16. Inside the store: One of my major tasks will be to provide support for this organization of HIV+ people. This includes helping to expand their store to include an internet café. In a society where even important offices seldom have working computers, internet is a hot commodity.

  17. A view of Finchaa high school. In the rural areas around Finchaa there are no high schools. Some students walk several hours to get to school every day.

  18. High school geography classroom. Students only have school for ½ days, some in the morning and some in the afternoon. This is because there are more students than there are teachers and space to accommodate them. Also, it is due to the fact that many students have other family responsibilities they are expected to fulfill, particularly the female students. Some help run family stores, herd cattle, watch over younger siblings, prepare meals, fetch water etc.

  19. Finchaa Health Center and Regional Health Office

  20. My Office: This series of buildings is where people go for medical care. A hard working, but overworked medical staff treat patients as best they can with the limited resources available. There are no doctors (only nurses) and no ambulance. Patients who are too sick to walk to the health center are carried on horse carts. The most common conditions seen at the health center are preventable communicable diseases such as pneumonia, diarrheal diseases and malaria. HIV counseling, testing and treatment facility. The HIV prevalence rate is around 5%.

  21. Everyday on my way to the Health Center I see the smiling face of Abebe. A sweet kid, who unfortunately has a condition that leaves him shaky and unable to walk without support of a large stick. Due to his condition, he has never been to school.

  22. One of the most well stocked stores in town. Instead of Target or the gas station, tiny shops like these contain all the supplies needed for everyday life, from cookies to toilet paper.

  23. H-E-B (the town market)

  24. Fruits, vegetables, spices, eggs, oil, live chickens. All fresh food is grown and sold by local farming families.

  25. Ok, cool. Of course there is far far more to say about this country than can fit in a tiny powerpoint. This was a mere smattering of places and people, to help y’all get a picture of the everyday lives and struggles of folks here. There are so many unique facets to Ethiopian life and culture. I’ve made a list of some of the topics I think you might find interesting to help guide our future discussion. (on the next slide) Additionally, please ask any questions you have (about anything!), and I promise to do my best to answer them.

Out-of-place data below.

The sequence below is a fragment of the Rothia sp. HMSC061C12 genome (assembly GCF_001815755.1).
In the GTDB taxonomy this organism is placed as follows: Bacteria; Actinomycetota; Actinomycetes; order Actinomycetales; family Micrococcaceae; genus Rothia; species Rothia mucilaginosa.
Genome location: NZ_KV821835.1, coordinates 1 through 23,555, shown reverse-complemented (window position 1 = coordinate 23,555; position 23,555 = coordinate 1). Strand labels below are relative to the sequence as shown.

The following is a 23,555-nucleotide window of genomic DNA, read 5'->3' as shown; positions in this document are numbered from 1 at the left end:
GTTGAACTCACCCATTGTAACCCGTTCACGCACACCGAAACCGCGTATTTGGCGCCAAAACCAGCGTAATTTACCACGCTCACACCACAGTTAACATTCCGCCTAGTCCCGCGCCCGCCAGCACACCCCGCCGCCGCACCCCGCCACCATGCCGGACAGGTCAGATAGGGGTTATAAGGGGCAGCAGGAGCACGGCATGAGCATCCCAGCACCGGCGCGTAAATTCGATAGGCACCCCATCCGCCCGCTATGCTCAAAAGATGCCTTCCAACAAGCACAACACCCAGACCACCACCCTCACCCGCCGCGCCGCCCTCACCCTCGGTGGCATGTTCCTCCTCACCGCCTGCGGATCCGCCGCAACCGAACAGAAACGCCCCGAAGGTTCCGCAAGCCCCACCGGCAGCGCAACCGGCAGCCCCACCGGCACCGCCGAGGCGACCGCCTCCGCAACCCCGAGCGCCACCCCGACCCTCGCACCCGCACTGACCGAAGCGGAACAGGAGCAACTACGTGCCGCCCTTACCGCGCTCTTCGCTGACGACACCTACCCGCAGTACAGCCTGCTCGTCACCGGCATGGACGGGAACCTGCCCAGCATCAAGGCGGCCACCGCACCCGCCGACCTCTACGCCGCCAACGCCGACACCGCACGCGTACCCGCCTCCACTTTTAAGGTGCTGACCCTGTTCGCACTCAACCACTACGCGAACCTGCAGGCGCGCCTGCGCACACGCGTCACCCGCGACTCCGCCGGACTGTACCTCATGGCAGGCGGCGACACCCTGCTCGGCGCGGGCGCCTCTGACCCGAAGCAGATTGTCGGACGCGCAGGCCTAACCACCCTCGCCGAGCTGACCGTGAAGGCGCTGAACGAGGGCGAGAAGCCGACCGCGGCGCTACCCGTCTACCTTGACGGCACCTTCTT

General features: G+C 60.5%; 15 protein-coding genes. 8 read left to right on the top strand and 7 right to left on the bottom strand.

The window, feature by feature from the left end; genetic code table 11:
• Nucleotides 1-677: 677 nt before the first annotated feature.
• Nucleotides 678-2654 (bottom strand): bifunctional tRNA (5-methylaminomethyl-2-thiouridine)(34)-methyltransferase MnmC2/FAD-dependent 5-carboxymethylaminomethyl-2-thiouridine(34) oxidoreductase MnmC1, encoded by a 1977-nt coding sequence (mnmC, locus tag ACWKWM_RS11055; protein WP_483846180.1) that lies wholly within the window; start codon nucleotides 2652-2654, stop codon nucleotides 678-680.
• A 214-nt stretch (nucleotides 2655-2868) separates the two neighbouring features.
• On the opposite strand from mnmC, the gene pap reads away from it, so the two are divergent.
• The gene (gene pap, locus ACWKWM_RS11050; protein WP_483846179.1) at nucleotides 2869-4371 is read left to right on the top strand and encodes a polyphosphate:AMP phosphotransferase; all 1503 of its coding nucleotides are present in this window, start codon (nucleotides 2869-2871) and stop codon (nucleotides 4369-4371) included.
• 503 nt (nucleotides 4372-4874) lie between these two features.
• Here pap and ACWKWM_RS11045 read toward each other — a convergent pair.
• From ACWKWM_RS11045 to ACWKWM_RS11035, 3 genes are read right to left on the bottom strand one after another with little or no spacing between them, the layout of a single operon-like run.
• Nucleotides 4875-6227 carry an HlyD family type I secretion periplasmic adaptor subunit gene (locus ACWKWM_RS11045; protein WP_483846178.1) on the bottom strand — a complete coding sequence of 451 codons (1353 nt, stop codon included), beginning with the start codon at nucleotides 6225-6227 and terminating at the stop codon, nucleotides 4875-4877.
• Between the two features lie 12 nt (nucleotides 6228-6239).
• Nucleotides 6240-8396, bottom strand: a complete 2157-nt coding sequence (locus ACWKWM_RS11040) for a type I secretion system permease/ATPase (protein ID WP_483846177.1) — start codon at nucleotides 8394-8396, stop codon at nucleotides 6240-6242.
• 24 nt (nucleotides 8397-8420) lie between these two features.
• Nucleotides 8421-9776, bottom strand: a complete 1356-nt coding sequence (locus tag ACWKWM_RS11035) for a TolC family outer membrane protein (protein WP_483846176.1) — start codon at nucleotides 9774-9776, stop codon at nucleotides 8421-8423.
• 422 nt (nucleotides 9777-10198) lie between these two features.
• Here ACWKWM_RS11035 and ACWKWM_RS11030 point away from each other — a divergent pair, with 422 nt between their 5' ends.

26. Some potential topics for future discussion (plus any you all are interested in) • Gender roles- a day in the life of a ethiopian male/female. • Harmful traditional practices: female genetial mutiliation, early marriage, wife ‘stealing’ • HIV/AIDS and commercial sex workers • A day in the life of an HIV+ member of society • Wealth distribution and disparity • Health and Sanitation • Religion • Attitudes towards homosexuality • Culture and traditions: Food, dance etc. • Natural history • Day to day life- how people survive, how I survive • Social life- what people do for fun • The way things we normally don’t notice actually really impact our lives • Transportation • Medical resources • Indoor plumbing • Water sanitation • Libraries, school books, desks, chairs • Part time jobs- how the lives of teens in Ethiopia compare to lives of Americans. • Work: what people do, how much they get paid • Influence of American/western culture • Attitudes toward America • Literacy rates and education system • The strong role of the government • NGO’s and foreign aid: help and hinderance to sustainable change • Class system

  27. “You must be the change you wish to see in the world”~Gandhi Carpe diem my friends. Until next time…